- This directory contains the job description files. Jobs are the units of Test that are performed.
- This directory contains the launcher file that creates the command used to execute the test tool on the SUT
- This is a helper program for testing and building packages.
- UNUSED CURRENTLY, but this would house translation data if implemented.
- A README file that gives you basic development information. Please read this file.
- A description of the trunk contents (the same thing you're reading right now)
- Package building requirements.
- The whitelists that define each test suite.
As discussed before, job files contain the descriptions that define each test case or unit of test.
Basic Job Description
An example job description looks like this:
plugin: shell name: memory/ocp/stress_30min user: root command: stressapptest -s 1800 _description: Test and exercise memory.
This is a very basic example that contains most of the common KEY:VALUE pairs that are used to describe a test.
- Plugins are the type of job to perform.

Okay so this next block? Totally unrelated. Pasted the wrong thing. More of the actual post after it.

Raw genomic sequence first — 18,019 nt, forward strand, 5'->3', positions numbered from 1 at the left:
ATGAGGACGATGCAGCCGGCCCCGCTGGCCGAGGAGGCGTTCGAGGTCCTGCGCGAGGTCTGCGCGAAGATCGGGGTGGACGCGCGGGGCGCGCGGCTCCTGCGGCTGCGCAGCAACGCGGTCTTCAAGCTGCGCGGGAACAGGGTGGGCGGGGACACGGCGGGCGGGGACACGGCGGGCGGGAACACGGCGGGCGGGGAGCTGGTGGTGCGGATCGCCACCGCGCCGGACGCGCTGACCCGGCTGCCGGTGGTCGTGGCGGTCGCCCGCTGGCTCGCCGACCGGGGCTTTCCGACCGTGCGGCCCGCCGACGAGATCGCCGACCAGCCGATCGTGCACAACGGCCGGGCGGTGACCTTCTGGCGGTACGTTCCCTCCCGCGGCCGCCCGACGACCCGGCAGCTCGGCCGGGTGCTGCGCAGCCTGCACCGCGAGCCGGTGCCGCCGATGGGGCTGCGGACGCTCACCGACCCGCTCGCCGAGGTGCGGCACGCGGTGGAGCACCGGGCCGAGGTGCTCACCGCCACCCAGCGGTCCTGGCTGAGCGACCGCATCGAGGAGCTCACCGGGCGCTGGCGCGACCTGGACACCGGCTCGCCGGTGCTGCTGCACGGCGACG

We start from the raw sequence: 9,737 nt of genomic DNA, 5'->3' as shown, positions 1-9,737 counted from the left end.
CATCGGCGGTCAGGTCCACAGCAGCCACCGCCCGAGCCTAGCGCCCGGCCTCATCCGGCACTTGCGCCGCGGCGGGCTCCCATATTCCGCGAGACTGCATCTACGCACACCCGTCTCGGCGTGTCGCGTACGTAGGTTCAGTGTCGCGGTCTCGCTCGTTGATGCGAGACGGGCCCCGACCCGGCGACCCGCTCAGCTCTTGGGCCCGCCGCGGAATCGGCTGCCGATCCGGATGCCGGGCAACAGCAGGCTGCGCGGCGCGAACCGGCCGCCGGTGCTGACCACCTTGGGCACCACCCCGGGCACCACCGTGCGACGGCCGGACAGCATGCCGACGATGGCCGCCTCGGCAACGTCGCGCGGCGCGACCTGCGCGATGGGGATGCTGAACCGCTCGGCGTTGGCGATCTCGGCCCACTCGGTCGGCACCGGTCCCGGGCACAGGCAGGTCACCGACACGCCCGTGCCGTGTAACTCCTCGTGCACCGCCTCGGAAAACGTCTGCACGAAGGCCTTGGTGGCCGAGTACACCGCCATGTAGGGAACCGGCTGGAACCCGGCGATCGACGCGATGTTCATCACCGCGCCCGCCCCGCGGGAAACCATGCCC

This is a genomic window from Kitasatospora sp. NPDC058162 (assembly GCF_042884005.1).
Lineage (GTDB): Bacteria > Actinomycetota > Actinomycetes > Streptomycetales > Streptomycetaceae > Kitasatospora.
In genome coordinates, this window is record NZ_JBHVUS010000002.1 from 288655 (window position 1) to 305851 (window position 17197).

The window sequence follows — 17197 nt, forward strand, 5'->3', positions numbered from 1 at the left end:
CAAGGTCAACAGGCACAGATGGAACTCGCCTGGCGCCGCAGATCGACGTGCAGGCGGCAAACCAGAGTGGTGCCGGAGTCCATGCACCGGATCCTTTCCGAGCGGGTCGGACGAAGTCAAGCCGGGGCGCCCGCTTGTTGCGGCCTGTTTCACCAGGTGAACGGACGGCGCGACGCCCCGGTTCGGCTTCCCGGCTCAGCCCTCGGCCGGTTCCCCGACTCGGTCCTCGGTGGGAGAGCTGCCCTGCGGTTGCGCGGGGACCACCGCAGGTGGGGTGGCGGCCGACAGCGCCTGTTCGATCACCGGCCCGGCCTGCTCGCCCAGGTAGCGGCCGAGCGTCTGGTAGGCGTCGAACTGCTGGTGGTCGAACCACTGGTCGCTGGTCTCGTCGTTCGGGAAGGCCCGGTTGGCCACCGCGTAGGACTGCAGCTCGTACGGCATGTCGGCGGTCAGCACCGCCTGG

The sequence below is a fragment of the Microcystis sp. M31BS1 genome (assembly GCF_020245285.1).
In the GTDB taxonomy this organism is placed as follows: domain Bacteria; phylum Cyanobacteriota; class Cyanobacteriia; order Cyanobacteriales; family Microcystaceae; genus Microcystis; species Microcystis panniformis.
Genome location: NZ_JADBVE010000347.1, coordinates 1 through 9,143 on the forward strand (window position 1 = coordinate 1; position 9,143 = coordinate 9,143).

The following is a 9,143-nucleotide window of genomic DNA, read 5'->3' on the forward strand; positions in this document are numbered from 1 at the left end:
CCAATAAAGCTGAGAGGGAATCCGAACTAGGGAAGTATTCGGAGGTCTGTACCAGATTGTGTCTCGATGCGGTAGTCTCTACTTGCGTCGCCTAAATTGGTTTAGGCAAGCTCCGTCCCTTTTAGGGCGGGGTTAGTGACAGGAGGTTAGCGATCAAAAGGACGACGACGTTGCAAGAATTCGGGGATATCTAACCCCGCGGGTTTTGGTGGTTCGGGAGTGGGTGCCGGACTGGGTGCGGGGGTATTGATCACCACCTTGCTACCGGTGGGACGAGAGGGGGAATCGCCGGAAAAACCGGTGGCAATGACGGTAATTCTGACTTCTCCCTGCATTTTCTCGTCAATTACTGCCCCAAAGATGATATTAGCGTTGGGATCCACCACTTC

- shell is a fully automated job that is executed by the test harness automatically with no user intervention.
- manual is a test/job that requires the user to perform some task and verify the results.
- user-interact which also requires the user to initiate the test with the PASS or FAIL results being automatically determined by Checkbox
- user-interact-verify requires the user to initiate the test AND validate the results, choosing PASS or FAIL afterwards.
- This is a descriptive name of the test. In this case, the hierarchy means that it's a Memory test that is part of the OCP Specific tests and the test case is 'stress_30min'
- Some jobs can be run as an alternate user (in fact, some require this). So specifying root here will tell Checkbox to run the command as the root user (essentially using sudo to elevate privileges for this one test only).
- This is the command to perform. This item can be in-line code (like a bash oneliner or test) or the name of a command that is in the bin/ directory.
- This is a text description of the job. For a Manual job, description would list the steps necessary to perform the test. For an automated test, this is just a summary of what the test does.
There are also things we refer to as "Metajobs". These jobs are actually run early on and are simply used to generate jobs on the fly. In general, you would use a metajob to create separate jobs for multiple pieces of the same hardware. In the following example, we have a metajob that creates a separate storage test for any disk device (NON-USB) discovered.